02 Oct

We have been looking at arguments and their rhetorical elements, specifically: the rhetorical situation triangle (author, audience, topic/ideas, and context or Kairos). Now, we will introduce the classical appeals (ethos, pathos, logos) into consideration. All of this will be important to your second project, in which you will make a rhetorical analysis of one specific song that addresses a larger social argument. Your claim will argue the success or failure of the song’s argument. I expect you to use the language of the class and address the specific appeals that we discuss. You will support you claim by giving various kinds of evidence (personal experience, research, authorities, specific quotes from the song, etc.).

For your second project, you will:

  • Select a single song that addresses a social argument to analyze. Some songs work better than others, so your selection is important.
  • Use a specific intro strategy, as discussed in class.
  • Give a summary of the song and explain its social argument.
  • You will need to make a specific claim about the success or failure of the singer’s/writer’s use of the appeal(s) in your song.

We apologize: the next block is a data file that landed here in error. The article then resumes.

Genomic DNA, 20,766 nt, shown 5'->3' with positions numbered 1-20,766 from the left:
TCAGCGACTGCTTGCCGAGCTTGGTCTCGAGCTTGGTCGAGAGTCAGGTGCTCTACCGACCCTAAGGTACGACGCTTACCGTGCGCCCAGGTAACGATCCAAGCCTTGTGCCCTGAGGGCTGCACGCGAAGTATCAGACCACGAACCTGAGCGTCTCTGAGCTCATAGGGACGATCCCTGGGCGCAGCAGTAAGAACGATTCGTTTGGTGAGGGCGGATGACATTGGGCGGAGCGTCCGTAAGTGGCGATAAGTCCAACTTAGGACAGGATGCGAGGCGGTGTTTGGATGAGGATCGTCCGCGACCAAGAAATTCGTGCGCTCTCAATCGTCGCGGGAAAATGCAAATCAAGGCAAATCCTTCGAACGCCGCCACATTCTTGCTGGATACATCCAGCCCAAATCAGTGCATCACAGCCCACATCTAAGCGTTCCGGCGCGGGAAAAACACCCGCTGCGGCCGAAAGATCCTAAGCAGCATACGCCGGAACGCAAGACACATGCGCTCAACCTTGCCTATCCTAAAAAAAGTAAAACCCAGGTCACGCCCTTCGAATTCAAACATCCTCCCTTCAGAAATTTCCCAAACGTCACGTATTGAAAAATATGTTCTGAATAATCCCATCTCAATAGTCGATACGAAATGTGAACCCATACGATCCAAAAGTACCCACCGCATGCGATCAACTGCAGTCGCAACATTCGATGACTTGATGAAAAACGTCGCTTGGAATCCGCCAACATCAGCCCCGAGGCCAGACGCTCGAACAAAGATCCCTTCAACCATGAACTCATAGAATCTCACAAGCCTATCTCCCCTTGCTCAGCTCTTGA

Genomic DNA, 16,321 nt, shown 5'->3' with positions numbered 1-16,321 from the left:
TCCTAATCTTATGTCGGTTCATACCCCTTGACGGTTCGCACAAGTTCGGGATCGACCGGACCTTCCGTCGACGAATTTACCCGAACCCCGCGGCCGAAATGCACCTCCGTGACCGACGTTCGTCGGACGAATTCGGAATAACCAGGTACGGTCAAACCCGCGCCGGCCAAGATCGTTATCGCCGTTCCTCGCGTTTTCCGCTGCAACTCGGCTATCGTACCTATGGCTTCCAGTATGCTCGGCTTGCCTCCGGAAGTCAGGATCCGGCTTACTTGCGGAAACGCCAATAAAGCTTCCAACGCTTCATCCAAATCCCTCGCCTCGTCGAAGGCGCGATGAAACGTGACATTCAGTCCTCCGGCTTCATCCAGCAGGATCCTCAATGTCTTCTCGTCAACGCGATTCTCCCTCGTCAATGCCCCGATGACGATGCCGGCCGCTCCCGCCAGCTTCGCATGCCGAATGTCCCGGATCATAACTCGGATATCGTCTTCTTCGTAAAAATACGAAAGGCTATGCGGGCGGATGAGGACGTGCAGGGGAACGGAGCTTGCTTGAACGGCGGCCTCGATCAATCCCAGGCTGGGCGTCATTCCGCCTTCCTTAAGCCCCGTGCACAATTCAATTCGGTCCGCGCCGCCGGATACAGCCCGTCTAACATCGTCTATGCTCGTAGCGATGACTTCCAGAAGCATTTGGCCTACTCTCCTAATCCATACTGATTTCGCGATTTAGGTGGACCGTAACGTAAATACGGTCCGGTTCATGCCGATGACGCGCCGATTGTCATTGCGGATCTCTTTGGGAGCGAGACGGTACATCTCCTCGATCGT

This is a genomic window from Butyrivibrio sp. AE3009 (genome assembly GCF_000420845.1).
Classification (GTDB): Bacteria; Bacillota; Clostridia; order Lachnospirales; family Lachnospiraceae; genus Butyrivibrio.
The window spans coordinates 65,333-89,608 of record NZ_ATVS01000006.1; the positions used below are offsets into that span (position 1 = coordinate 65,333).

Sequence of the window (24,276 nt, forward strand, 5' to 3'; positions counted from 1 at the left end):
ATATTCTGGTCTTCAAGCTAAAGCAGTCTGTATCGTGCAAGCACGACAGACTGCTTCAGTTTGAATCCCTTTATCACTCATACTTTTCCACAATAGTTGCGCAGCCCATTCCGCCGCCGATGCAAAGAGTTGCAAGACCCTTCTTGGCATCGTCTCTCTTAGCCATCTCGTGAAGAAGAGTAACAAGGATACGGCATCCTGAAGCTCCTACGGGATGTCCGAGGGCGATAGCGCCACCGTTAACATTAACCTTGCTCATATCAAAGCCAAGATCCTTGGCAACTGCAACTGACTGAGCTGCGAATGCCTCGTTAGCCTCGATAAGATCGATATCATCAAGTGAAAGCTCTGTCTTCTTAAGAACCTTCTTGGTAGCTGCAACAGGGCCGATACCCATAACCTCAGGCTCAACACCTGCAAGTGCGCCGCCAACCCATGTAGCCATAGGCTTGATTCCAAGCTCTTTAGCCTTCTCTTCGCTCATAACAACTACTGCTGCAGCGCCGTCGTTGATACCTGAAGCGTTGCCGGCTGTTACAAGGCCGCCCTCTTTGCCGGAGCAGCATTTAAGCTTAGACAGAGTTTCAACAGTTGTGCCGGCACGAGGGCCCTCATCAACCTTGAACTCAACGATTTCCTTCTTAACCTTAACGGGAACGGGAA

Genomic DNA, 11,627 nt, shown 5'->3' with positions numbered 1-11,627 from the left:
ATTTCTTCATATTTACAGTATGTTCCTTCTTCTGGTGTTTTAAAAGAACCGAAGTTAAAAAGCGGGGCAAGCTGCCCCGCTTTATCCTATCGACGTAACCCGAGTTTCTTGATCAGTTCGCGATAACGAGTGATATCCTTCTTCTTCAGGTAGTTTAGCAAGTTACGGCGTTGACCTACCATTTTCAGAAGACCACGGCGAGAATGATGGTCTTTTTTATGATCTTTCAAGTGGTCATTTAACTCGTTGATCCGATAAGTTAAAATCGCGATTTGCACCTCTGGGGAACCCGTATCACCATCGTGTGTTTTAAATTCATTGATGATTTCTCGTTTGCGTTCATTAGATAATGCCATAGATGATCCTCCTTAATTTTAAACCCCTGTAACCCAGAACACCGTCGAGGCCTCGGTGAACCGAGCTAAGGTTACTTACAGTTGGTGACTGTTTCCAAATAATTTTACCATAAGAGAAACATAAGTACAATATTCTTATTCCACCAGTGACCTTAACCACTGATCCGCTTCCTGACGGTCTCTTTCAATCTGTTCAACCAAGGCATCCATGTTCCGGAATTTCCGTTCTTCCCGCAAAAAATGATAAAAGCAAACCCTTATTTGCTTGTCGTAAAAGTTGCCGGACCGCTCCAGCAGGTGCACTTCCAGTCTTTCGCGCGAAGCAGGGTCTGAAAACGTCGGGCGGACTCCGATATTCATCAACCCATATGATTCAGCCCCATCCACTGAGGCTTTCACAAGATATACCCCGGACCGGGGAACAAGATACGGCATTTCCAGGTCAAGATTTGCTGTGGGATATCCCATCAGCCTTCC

• You will directly quote your song using APA style in-text citations and appropriate lead-ins/attributions.
  • You will address the appeal(s) within your song and their connection(s) to the communication triangle.
  • You will need to include 1 source other than your song in your analysis–think interviews, music charts, or magazine articles. Never cite: Wikipedia,,, WebMD, dictionaries, encyclopedias, or any other overly general source.

Minimum Requirements:

  1. 1)  1,500 words (roughly, 4-5 pages)
  2. 2)  Use a specific, appropriate Introduction Strategy
  3. 3)  Make a specific claim about the success or failure of your song’s argument.
  4. 4)  Specifically, address the appeal(s) and how they work within the song.
  5. 5)  Provide specific support for your claim through various sources. You must use 1 outside source other than your song.
  6. 6)  Includes: APA title page, running header, page numbers, margins, font (12 pt. Times), in-text citations, and reference page.



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Posted by on October 2, 2017 in Academic Writing


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